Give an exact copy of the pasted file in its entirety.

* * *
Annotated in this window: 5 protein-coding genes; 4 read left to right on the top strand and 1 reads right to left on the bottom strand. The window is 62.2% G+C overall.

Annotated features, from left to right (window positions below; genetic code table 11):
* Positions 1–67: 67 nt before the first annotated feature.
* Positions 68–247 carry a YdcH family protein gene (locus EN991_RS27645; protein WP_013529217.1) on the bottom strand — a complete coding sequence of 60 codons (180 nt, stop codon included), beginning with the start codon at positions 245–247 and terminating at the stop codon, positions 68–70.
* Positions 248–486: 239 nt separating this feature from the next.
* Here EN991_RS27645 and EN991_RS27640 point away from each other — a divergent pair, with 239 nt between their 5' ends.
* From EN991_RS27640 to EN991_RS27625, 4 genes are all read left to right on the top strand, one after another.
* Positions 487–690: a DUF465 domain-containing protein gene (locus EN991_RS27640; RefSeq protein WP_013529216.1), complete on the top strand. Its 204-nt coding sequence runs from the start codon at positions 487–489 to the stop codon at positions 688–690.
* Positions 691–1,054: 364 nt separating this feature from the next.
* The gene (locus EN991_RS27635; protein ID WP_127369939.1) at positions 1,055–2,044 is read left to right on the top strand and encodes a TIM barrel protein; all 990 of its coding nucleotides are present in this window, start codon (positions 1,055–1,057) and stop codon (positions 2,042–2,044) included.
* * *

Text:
Annotated in this window: 5 protein-coding genes; 4 read left to right on the top strand and 1 reads right to left on the bottom strand. The window is 62.2% G+C overall.

Annotated features, from left to right (window positions below; genetic code table 11):
* Positions 1–67: 67 nt before the first annotated feature.
* Positions 68–247 carry a YdcH family protein gene (locus EN991_RS27645; protein WP_013529217.1) on the bottom strand — a complete coding sequence of 60 codons (180 nt, stop codon included), beginning with the start codon at positions 245–247 and terminating at the stop codon, positions 68–70.
* Positions 248–486: 239 nt separating this feature from the next.
* Here EN991_RS27645 and EN991_RS27640 point away from each other — a divergent pair, with 239 nt between their 5' ends.
* From EN991_RS27640 to EN991_RS27625, 4 genes are all read left to right on the top strand, one after another.
* Positions 487–690: a DUF465 domain-containing protein gene (locus EN991_RS27640; RefSeq protein WP_013529216.1), complete on the top strand. Its 204-nt coding sequence runs from the start codon at positions 487–489 to the stop codon at positions 688–690.
* Positions 691–1,054: 364 nt separating this feature from the next.
* The gene (locus EN991_RS27635; protein ID WP_127369939.1) at positions 1,055–2,044 is read left to right on the top strand and encodes a TIM barrel protein; all 990 of its coding nucleotides are present in this window, start codon (positions 1,055–1,057) and stop codon (positions 2,042–2,044) included.